The Fate of Rhetoric in Early Modern England (seminar)

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This was a spring 2004 semester seminar.

C. S. Lewis once remarked that "Rhetoric is the greatest barrier between us and our ancestors . . . an invisible wall." This seminar furthered the attempt to broach that wall by both surveying the scope of rhetoric in Renaissance England and undertaking a scholarly autopsy of its demise. By the end of the Renaissance, rhetoric was frequently attacked; by the 1740s Adam Smith could dismiss it as "a silly set of books." What happened between the great revival of classical rhetoric in England during the sixteenth century and the time of Smith? Why does rhetoric become positioned in opposition to philosophy and theology during the seventeenth century? How do the fortunes of rhetoric relate to the emergence of modern divisions between the disciplines of knowledge? After many years of research on the subject of rhetoric, its fate in the early modern period and its effect are still not well understood. Our return to the scene of rhetoric's demise considered two kinds of documentary evidence: the profusion of rhetorical handbooks and treatises produced during the period, and the increasingly hostile critiques of rhetoric emanating from philosophical and religious discourse. While we examined some of the more familiar rhetorical treatises of the period, we also explored the vast and largely unread mass of rhetorical discourse in the English Renaissance.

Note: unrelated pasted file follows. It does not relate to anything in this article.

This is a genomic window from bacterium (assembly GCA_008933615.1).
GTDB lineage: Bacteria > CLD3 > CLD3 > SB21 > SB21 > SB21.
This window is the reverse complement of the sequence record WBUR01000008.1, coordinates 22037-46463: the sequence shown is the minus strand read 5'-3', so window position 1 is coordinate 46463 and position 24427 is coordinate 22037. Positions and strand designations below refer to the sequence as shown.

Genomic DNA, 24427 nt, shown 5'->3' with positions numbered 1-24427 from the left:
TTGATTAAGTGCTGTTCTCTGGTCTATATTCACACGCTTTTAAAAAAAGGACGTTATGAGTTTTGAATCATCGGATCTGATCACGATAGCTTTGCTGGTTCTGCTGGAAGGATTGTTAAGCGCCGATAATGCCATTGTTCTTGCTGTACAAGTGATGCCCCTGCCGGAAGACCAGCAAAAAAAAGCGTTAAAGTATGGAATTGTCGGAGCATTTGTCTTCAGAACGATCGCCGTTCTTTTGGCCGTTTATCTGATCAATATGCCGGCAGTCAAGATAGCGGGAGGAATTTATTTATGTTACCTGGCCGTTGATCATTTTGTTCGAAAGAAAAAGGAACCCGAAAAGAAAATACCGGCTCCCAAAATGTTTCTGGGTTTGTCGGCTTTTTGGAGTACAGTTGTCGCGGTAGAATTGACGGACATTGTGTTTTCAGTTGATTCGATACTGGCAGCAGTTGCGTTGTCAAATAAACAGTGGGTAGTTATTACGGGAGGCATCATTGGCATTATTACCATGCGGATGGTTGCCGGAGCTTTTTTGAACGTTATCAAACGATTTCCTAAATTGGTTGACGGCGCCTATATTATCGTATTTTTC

Director: John Guillory is Professor of English at New York University. He is the author of Cultural Capital: The Problem of Literary Canon Formation (1993) and Poetic Authority: Spenser, Milton and Literary History (1983), and is currently working on two books titled Literary Study in the Age of the New Class and The Prose of Modernity: Philosophy, Rhetoric, and Poetry in Early Modern England.